Jennifer Morgan to step down, leaving only one CEO


Bill McDermott, former CEO of German software and cloud computing giant SAP, and board members pose during the company’s annual general meeting on May 15, 2019 in Mannheim, southwestern Germany.

Uwe Anspach | DPA | AFP via Getty Images

The coronavirus pandemic brought a six-month experiment in dual leadership at SAP to an abrupt end as the German business software group named Christian Klein as its sole CEO to provide clarity to its 400,000 clients.

Klein will assume full responsibility while Jennifer Morgan, who was appointed alongside him last autumn to jointly run the world’s largest enterprise software company, will leave on April 30.

“What we figured out is that we have a responsibility to give our customers clear guidance,” Klein, 39, told reporters on Tuesday.

American Morgan, 48, became the first woman CEO of a blue-chip German company but her tenure was cut short by the sudden economic slowdown that struck in March as coronavirus spread around the world.

In an overnight statement, SAP said the decision to revert to a single CEO had come earlier than planned and was taken “to secure strong and clear leadership responsibility in this unprecedented crisis”.

The statement also carried a strong personal endorsement of Klein by SAP’s co-founder and chairman, Hasso Plattner, who said he had “complete confidence in Christian’s business vision and ability.”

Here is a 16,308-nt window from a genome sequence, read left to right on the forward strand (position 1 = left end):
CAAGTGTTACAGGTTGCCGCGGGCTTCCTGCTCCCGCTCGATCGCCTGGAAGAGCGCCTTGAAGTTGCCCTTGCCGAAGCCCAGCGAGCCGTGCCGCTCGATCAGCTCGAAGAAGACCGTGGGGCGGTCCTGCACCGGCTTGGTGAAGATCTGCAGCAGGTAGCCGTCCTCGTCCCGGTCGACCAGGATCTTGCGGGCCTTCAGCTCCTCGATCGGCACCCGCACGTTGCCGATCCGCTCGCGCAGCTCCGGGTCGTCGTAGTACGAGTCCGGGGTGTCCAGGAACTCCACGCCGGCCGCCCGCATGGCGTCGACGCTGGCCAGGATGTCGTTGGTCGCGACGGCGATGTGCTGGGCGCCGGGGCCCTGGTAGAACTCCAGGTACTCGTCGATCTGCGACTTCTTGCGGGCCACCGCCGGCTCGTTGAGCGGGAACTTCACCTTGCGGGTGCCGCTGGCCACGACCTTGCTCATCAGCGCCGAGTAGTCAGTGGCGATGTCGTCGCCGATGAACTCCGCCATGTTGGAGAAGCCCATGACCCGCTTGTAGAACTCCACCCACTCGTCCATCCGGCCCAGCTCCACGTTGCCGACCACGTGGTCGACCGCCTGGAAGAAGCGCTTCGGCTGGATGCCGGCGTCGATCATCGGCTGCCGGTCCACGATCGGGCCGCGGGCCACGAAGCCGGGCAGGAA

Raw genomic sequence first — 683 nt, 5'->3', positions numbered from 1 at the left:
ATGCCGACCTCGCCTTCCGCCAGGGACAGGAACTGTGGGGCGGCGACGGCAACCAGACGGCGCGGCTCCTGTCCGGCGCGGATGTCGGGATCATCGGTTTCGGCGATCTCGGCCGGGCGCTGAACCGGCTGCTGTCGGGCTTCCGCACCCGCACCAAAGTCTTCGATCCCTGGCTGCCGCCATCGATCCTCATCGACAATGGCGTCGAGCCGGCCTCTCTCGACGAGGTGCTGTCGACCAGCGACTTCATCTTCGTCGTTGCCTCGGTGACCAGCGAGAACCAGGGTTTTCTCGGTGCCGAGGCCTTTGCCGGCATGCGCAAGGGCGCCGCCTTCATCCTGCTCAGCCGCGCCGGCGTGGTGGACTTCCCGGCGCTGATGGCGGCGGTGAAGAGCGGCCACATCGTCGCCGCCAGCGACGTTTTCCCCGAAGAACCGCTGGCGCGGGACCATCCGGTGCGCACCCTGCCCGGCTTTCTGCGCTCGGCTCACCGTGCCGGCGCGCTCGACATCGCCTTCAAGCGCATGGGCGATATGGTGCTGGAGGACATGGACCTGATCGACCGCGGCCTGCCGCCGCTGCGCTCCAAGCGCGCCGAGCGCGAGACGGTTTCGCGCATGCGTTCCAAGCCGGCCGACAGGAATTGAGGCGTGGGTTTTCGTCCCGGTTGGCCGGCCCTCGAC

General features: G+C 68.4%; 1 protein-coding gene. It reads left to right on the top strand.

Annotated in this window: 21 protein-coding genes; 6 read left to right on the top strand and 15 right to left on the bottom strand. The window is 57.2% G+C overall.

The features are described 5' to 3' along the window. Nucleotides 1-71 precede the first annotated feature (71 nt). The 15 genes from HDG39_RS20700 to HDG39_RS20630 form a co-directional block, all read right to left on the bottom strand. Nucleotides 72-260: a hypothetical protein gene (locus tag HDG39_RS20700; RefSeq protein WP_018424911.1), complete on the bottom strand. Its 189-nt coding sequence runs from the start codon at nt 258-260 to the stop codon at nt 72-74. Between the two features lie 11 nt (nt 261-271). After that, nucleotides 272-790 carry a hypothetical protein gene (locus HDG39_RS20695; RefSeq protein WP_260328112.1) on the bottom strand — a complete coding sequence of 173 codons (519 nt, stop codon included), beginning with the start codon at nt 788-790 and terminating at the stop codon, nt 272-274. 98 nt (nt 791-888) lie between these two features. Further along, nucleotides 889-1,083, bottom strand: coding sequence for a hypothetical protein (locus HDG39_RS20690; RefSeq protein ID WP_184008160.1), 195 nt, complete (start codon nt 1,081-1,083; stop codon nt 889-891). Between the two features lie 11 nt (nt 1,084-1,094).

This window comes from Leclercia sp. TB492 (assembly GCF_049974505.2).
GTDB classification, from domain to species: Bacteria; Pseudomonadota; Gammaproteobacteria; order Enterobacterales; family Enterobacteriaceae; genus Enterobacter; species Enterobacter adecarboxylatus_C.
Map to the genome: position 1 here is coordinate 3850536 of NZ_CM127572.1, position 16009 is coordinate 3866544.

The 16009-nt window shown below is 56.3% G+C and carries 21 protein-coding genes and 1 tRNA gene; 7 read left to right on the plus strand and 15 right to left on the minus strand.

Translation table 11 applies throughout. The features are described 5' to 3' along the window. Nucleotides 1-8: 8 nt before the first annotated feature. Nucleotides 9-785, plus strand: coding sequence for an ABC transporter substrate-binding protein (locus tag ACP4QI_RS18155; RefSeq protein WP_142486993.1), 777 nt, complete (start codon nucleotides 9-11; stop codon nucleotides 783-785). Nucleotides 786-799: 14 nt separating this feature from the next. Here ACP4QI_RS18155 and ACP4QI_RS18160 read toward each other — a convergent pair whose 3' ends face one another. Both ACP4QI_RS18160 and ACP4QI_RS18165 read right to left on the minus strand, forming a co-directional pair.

Plattner, 76, exerts influence at SAP that far exceeds his 6% stake, and his backing for Klein represents a return to SAP’s German roots after the company took on a more American flavor during New Yorker Bill McDermott’s decade in charge.

SAP confirmed results pre-released on April 8, when it reported a 1% gain in quarterly operating profits and cut its forecast for earnings to show an expected decline this year of between 1% and 6%.

Finance chief Luka Mucic said demand would decline in the second quarter but anticipated an improvement from the third quarter as governments gradually lift lockdowns that have hurt economic activity.

SAP remains strongly cash generative and will slow hiring and restrict discretionary spending to ride out the crisis. It will not seek state aid or put any of its 100,000 staff on short-time work, Mucic said.

The company will conduct no further share buybacks in 2020 having completed a repurchase program worth 1.5 billion euros ($1.6 billion), he added.

SAP stood by its mid-term goal of expanding its profit margin by one percentage point per year through 2023 as more customers switch to running business processes, such as finance or supply chain management, on cloud-based servers.

“We are very confident that we will again emerge as a stronger company and clear leader after the crisis,” said Mucic, who recently received a contract extension.


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